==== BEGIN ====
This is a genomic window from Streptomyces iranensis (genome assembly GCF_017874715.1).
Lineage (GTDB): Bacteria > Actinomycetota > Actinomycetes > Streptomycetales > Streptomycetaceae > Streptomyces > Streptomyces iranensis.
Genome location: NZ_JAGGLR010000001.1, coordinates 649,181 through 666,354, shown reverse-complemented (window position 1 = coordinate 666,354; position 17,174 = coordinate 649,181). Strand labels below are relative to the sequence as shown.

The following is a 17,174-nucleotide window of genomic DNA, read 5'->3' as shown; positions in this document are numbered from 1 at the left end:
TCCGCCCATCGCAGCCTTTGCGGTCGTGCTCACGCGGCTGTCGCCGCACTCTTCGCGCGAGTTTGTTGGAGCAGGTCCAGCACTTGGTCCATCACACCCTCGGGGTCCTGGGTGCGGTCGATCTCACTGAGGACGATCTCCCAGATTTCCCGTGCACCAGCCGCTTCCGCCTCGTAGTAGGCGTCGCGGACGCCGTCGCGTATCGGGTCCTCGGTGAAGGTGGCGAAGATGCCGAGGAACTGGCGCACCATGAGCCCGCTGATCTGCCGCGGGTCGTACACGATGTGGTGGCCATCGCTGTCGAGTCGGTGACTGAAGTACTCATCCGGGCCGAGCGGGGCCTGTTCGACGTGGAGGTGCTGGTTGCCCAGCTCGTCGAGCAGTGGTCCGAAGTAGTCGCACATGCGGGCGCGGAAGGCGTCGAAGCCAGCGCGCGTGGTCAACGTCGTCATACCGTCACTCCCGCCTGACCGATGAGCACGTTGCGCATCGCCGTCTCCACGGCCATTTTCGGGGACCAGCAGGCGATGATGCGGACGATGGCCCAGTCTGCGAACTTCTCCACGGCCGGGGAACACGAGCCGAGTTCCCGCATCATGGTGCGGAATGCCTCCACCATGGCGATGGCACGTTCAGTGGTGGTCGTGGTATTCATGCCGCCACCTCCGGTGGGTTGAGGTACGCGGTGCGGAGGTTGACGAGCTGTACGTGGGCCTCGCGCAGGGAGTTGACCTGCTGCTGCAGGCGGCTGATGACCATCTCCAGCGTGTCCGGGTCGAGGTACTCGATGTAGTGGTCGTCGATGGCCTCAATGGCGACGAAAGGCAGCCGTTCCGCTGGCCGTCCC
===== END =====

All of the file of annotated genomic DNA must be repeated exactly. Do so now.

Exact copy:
This is a genomic window from Streptomyces iranensis (genome assembly GCF_017874715.1).
Lineage (GTDB): Bacteria > Actinomycetota > Actinomycetes > Streptomycetales > Streptomycetaceae > Streptomyces > Streptomyces iranensis.
Genome location: NZ_JAGGLR010000001.1, coordinates 649,181 through 666,354, shown reverse-complemented (window position 1 = coordinate 666,354; position 17,174 = coordinate 649,181). Strand labels below are relative to the sequence as shown.

The following is a 17,174-nucleotide window of genomic DNA, read 5'->3' as shown; positions in this document are numbered from 1 at the left end:
TCCGCCCATCGCAGCCTTTGCGGTCGTGCTCACGCGGCTGTCGCCGCACTCTTCGCGCGAGTTTGTTGGAGCAGGTCCAGCACTTGGTCCATCACACCCTCGGGGTCCTGGGTGCGGTCGATCTCACTGAGGACGATCTCCCAGATTTCCCGTGCACCAGCCGCTTCCGCCTCGTAGTAGGCGTCGCGGACGCCGTCGCGTATCGGGTCCTCGGTGAAGGTGGCGAAGATGCCGAGGAACTGGCGCACCATGAGCCCGCTGATCTGCCGCGGGTCGTACACGATGTGGTGGCCATCGCTGTCGAGTCGGTGACTGAAGTACTCATCCGGGCCGAGCGGGGCCTGTTCGACGTGGAGGTGCTGGTTGCCCAGCTCGTCGAGCAGTGGTCCGAAGTAGTCGCACATGCGGGCGCGGAAGGCGTCGAAGCCAGCGCGCGTGGTCAACGTCGTCATACCGTCACTCCCGCCTGACCGATGAGCACGTTGCGCATCGCCGTCTCCACGGCCATTTTCGGGGACCAGCAGGCGATGATGCGGACGATGGCCCAGTCTGCGAACTTCTCCACGGCCGGGGAACACGAGCCGAGTTCCCGCATCATGGTGCGGAATGCCTCCACCATGGCGATGGCACGTTCAGTGGTGGTCGTGGTATTCATGCCGCCACCTCCGGTGGGTTGAGGTACGCGGTGCGGAGGTTGACGAGCTGTACGTGGGCCTCGCGCAGGGAGTTGACCTGCTGCTGCAGGCGGCTGATGACCATCTCCAGCGTGTCCGGGTCGAGGTACTCGATGTAGTGGTCGTCGATGGCCTCAATGGCGACGAAAGGCAGCCGTTCCGCTGGCCGTCCC